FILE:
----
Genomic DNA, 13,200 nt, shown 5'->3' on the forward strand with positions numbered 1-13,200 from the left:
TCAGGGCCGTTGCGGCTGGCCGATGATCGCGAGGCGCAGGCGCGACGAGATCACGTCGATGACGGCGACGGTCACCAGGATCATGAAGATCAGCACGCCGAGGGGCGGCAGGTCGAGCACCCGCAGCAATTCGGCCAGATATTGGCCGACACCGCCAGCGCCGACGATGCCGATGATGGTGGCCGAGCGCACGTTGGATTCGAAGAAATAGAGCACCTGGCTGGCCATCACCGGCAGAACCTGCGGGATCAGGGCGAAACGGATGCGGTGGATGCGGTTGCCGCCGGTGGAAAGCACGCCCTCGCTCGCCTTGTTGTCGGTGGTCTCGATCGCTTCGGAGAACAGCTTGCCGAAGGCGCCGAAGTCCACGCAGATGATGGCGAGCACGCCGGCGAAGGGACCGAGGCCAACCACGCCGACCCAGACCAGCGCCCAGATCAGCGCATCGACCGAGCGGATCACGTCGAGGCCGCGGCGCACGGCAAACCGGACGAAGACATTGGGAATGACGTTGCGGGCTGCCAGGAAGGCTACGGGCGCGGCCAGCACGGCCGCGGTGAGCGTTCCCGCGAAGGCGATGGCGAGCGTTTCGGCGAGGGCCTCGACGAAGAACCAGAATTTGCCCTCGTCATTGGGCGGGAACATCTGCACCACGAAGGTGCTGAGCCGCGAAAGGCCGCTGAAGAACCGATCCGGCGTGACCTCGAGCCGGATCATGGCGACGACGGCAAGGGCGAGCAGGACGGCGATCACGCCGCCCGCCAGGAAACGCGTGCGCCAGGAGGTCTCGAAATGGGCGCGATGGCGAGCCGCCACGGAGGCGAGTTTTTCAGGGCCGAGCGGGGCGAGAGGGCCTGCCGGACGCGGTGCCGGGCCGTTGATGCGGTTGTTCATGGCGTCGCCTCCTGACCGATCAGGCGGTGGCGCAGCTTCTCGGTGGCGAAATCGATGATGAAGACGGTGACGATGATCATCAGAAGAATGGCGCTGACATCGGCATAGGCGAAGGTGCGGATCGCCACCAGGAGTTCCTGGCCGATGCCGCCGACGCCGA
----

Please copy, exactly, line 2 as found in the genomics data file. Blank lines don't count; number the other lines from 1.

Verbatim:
TCAGGGCCGTTGCGGCTGGCCGATGATCGCGAGGCGCAGGCGCGACGAGATCACGTCGATGACGGCGACGGTCACCAGGATCATGAAGATCAGCACGCCGAGGGGCGGCAGGTCGAGCACCCGCAGCAATTCGGCCAGATATTGGCCGACACCGCCAGCGCCGACGATGCCGATGATGGTGGCCGAGCGCACGTTGGATTCGAAGAAATAGAGCACCTGGCTGGCCATCACCGGCAGAACCTGCGGGATCAGGGCGAAACGGATGCGGTGGATGCGGTTGCCGCCGGTGGAAAGCACGCCCTCGCTCGCCTTGTTGTCGGTGGTCTCGATCGCTTCGGAGAACAGCTTGCCGAAGGCGCCGAAGTCCACGCAGATGATGGCGAGCACGCCGGCGAAGGGACCGAGGCCAACCACGCCGACCCAGACCAGCGCCCAGATCAGCGCATCGACCGAGCGGATCACGTCGAGGCCGCGGCGCACGGCAAACCGGACGAAGACATTGGGAATGACGTTGCGGGCTGCCAGGAAGGCTACGGGCGCGGCCAGCACGGCCGCGGTGAGCGTTCCCGCGAAGGCGATGGCGAGCGTTTCGGCGAGGGCCTCGACGAAGAACCAGAATTTGCCCTCGTCATTGGGCGGGAACATCTGCACCACGAAGGTGCTGAGCCGCGAAAGGCCGCTGAAGAACCGATCCGGCGTGACCTCGAGCCGGATCATGGCGACGACGGCAAGGGCGAGCAGGACGGCGATCACGCCGCCCGCCAGGAAACGCGTGCGCCAGGAGGTCTCGAAATGGGCGCGATGGCGAGCCGCCACGGAGGCGAGTTTTTCAGGGCCGAGCGGGGCGAGAGGGCCTGCCGGACGCGGTGCCGGGCCGTTGATGCGGTTGTTCATGGCGTCGCCTCCTGACCGATCAGGCGGTGGCGCAGCTTCTCGGTGGCGAAATCGATGATGAAGACGGTGACGATGATCATCAGAAGAATGGCGCTGACATCGGCATAGGCGAAGGTGCGGATCGCCACCAGGAGTTCCTGGCCGATGCCGCCGACGCCGA